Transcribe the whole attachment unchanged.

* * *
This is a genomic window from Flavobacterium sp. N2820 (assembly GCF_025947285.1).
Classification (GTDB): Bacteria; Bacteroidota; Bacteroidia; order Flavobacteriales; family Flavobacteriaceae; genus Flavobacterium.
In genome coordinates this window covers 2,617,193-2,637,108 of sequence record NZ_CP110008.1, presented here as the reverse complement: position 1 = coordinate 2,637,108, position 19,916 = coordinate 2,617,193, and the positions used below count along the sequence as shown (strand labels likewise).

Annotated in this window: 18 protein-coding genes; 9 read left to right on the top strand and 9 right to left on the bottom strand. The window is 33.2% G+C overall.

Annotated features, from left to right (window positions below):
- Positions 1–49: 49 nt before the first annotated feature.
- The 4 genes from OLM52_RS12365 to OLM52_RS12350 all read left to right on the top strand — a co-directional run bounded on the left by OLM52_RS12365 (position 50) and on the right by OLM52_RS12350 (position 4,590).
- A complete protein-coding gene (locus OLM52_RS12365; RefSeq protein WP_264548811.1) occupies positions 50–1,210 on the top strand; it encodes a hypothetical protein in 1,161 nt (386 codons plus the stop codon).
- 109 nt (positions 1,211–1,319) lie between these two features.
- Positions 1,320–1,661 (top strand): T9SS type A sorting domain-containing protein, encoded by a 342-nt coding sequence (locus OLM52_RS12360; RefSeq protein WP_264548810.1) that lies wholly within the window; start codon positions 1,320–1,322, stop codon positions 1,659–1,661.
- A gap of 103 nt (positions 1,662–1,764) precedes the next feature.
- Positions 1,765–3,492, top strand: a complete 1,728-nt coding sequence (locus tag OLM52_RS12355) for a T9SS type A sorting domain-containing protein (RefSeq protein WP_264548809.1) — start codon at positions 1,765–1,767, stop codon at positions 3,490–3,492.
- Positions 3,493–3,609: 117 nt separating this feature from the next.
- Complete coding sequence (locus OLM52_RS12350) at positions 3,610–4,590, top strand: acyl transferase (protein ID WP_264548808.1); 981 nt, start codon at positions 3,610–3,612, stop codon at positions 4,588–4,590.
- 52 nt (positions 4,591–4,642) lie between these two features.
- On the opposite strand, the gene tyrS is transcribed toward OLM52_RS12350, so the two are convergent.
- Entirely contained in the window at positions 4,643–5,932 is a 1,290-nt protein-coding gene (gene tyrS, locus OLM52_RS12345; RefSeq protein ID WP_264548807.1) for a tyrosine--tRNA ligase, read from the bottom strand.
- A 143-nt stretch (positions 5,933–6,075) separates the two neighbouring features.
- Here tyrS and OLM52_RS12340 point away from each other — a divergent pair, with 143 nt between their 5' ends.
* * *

This is a genomic window from Flavobacterium sp. N2820 (assembly GCF_025947285.1).
Classification (GTDB): Bacteria; Bacteroidota; Bacteroidia; order Flavobacteriales; family Flavobacteriaceae; genus Flavobacterium.
In genome coordinates this window covers 2,617,193-2,637,108 of sequence record NZ_CP110008.1, presented here as the reverse complement: position 1 = coordinate 2,637,108, position 19,916 = coordinate 2,617,193, and the positions used below count along the sequence as shown (strand labels likewise).

Annotated in this window: 18 protein-coding genes; 9 read left to right on the top strand and 9 right to left on the bottom strand. The window is 33.2% G+C overall.

Annotated features, from left to right (window positions below):
- Positions 1–49: 49 nt before the first annotated feature.
- The 4 genes from OLM52_RS12365 to OLM52_RS12350 all read left to right on the top strand — a co-directional run bounded on the left by OLM52_RS12365 (position 50) and on the right by OLM52_RS12350 (position 4,590).
- A complete protein-coding gene (locus OLM52_RS12365; RefSeq protein WP_264548811.1) occupies positions 50–1,210 on the top strand; it encodes a hypothetical protein in 1,161 nt (386 codons plus the stop codon).
- 109 nt (positions 1,211–1,319) lie between these two features.
- Positions 1,320–1,661 (top strand): T9SS type A sorting domain-containing protein, encoded by a 342-nt coding sequence (locus OLM52_RS12360; RefSeq protein WP_264548810.1) that lies wholly within the window; start codon positions 1,320–1,322, stop codon positions 1,659–1,661.
- A gap of 103 nt (positions 1,662–1,764) precedes the next feature.
- Positions 1,765–3,492, top strand: a complete 1,728-nt coding sequence (locus tag OLM52_RS12355) for a T9SS type A sorting domain-containing protein (RefSeq protein WP_264548809.1) — start codon at positions 1,765–1,767, stop codon at positions 3,490–3,492.
- Positions 3,493–3,609: 117 nt separating this feature from the next.
- Complete coding sequence (locus OLM52_RS12350) at positions 3,610–4,590, top strand: acyl transferase (protein ID WP_264548808.1); 981 nt, start codon at positions 3,610–3,612, stop codon at positions 4,588–4,590.
- 52 nt (positions 4,591–4,642) lie between these two features.
- On the opposite strand, the gene tyrS is transcribed toward OLM52_RS12350, so the two are convergent.
- Entirely contained in the window at positions 4,643–5,932 is a 1,290-nt protein-coding gene (gene tyrS, locus OLM52_RS12345; RefSeq protein ID WP_264548807.1) for a tyrosine--tRNA ligase, read from the bottom strand.
- A 143-nt stretch (positions 5,933–6,075) separates the two neighbouring features.
- Here tyrS and OLM52_RS12340 point away from each other — a divergent pair, with 143 nt between their 5' ends.